Soluble fibre is rapidly fermented by micro-organisms within the colon into SCFAs (acetate, propionate and butyrate). Colonocytes preferentially use butyrate as their source of energy, rather than obtaining energy from glucose or amino acids.1 In addition, SCFAs facilitate the reabsorption of sodium, chloride and water in the colon.

Finally, the production of SCFAs lowers the pH of the colonic contents, which can result in decreased numbers of pathogenic bacteria and an increased colonisation resistance against pathogenic bacteria.1 As can be seen, SCFAs (in particular butyrate) are vital for the health of the colon.

Fermentable fibres that can stimulate the growth of intestinal bacteria, such as lactobacilli and bifidobacteria, are often called prebiotics. Prebiotics have been shown to limit the growth of intestinal pathogens.

The addition of fibre may not be suitable for every animal with small intestinal disease due to the potentially abrasive properties of certain fibres and so it is important to evaluate each patient’s needs on a case by case basis.

Specific conditions

Fibre can assist in the nutritional management of pets with the following specific issues:

  • Diarrhoea and constipation Fibre can normalise intestinal water content by absorbing water from the luminal contents if an animal has diarrhoea and adding moisture to the faecal matter in animals with constipation. The addition of fermentable fibre (psyllium and FOS) within the diet of dogs and cats with constipation is recommended, since the gas produced by the fermentation of these fibres can help to break up the faecal mass. Psyllium is also able to absorb water which increases the volume of the faeces. The softer stools that are created are then easier to pass.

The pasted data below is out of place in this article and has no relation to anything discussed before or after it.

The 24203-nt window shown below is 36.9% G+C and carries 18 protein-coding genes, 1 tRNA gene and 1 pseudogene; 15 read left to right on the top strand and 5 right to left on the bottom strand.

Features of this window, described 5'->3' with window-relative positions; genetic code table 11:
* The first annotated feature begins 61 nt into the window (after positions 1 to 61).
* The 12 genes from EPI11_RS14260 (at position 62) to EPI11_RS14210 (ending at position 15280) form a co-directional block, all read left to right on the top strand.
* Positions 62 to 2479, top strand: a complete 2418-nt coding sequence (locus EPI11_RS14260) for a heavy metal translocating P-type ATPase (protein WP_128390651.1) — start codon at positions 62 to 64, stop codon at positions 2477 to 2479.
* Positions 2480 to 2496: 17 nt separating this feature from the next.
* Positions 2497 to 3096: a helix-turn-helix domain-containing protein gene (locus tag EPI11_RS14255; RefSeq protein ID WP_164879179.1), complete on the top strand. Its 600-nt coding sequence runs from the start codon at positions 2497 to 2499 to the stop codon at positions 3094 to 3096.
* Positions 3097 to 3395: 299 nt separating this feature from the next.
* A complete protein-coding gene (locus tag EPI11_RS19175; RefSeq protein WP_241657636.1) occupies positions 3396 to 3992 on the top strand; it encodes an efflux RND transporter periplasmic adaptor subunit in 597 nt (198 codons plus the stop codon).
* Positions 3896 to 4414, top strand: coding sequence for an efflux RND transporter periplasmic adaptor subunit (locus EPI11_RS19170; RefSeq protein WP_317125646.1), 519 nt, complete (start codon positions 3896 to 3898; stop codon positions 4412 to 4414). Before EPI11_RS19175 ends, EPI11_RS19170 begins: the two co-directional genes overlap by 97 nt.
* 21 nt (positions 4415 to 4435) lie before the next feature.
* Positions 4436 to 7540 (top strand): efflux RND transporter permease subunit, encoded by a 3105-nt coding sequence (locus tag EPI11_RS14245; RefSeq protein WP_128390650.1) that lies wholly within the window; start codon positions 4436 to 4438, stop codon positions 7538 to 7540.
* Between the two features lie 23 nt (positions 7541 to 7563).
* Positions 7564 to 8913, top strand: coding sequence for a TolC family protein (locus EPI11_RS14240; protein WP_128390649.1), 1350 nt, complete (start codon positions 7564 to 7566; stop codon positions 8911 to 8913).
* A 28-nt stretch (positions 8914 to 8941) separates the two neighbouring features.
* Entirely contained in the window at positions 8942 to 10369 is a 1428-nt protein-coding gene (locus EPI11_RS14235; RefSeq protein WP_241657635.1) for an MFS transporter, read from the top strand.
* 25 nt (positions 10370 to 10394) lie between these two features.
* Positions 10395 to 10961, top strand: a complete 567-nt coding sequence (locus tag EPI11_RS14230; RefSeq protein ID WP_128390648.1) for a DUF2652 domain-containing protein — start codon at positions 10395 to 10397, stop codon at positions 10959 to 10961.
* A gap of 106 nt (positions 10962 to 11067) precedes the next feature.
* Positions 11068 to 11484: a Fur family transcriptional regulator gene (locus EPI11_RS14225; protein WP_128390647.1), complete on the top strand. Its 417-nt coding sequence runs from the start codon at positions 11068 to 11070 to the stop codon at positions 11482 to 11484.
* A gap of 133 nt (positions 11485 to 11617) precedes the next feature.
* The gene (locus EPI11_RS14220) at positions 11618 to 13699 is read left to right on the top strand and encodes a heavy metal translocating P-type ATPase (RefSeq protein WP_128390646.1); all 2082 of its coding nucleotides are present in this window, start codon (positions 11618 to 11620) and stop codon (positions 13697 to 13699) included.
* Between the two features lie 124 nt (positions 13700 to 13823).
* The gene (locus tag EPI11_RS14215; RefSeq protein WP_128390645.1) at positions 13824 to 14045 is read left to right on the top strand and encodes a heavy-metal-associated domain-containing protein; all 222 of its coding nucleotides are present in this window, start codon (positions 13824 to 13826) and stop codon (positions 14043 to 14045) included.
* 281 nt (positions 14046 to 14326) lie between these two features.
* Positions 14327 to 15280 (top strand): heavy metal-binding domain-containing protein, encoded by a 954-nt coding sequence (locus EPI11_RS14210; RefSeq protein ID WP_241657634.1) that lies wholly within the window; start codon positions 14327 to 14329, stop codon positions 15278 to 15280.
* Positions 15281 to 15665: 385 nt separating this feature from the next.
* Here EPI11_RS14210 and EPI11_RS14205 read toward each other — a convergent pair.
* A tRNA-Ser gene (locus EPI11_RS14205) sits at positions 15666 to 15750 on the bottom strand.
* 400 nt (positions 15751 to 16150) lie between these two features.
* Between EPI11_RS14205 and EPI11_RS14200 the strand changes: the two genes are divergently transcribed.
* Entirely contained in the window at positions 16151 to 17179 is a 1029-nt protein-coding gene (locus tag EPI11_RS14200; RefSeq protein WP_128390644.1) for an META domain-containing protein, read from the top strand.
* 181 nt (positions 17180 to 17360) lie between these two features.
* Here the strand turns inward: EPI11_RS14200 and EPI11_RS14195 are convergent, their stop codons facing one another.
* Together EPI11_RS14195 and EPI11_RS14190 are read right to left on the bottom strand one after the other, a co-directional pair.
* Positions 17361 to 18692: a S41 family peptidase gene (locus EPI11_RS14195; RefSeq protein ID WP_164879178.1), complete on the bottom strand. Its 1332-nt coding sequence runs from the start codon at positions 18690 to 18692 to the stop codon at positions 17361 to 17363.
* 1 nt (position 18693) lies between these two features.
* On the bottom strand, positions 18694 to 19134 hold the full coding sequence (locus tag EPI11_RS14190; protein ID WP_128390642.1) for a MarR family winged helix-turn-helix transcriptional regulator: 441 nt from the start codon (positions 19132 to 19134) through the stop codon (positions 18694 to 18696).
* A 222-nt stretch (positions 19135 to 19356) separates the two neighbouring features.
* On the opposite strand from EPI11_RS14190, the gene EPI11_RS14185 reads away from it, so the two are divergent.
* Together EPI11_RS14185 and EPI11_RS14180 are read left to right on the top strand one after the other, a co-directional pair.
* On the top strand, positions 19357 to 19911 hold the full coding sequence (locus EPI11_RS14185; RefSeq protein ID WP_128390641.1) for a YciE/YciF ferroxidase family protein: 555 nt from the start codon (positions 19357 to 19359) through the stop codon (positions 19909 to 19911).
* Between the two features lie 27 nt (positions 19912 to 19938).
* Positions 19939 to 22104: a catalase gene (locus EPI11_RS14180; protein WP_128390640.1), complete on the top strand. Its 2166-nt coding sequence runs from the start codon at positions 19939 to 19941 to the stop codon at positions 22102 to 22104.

• Colitis Increasing the amount of fibre in a diet can help to bind bile acids and prevent them being deconjugated by bacteria. Deconjugated bile acids are toxic to the colonic mucosa and they can also increase permeability and fluid secretion in the colon as well as stimulating mucus output.1 The addition of insoluble fibre can help to bind water, producing better formed, softer faeces. This leads to stretching of the colonic smooth muscle, helping to restore normal peristalsis and reduce straining.
  • Obesity The addition of fibre to a pet’s diet can be effective for controlling body weight and managing obesity. A carefully balanced level of soluble and insoluble fibre in the diet can increase bulk in the stomach and intestines and helps to promote the feeling of satiety whilst fewer calories are consumed.1

In conclusion, although fibre is not considered an essential component in the diets of dogs and cats, the use of fibre as an aid in the nutritional management of pets with various GI issues is gaining much interest. Undoubtedly, this interest will continue to increase in the future.

  1. References on file. For more details, visit (or for Ireland).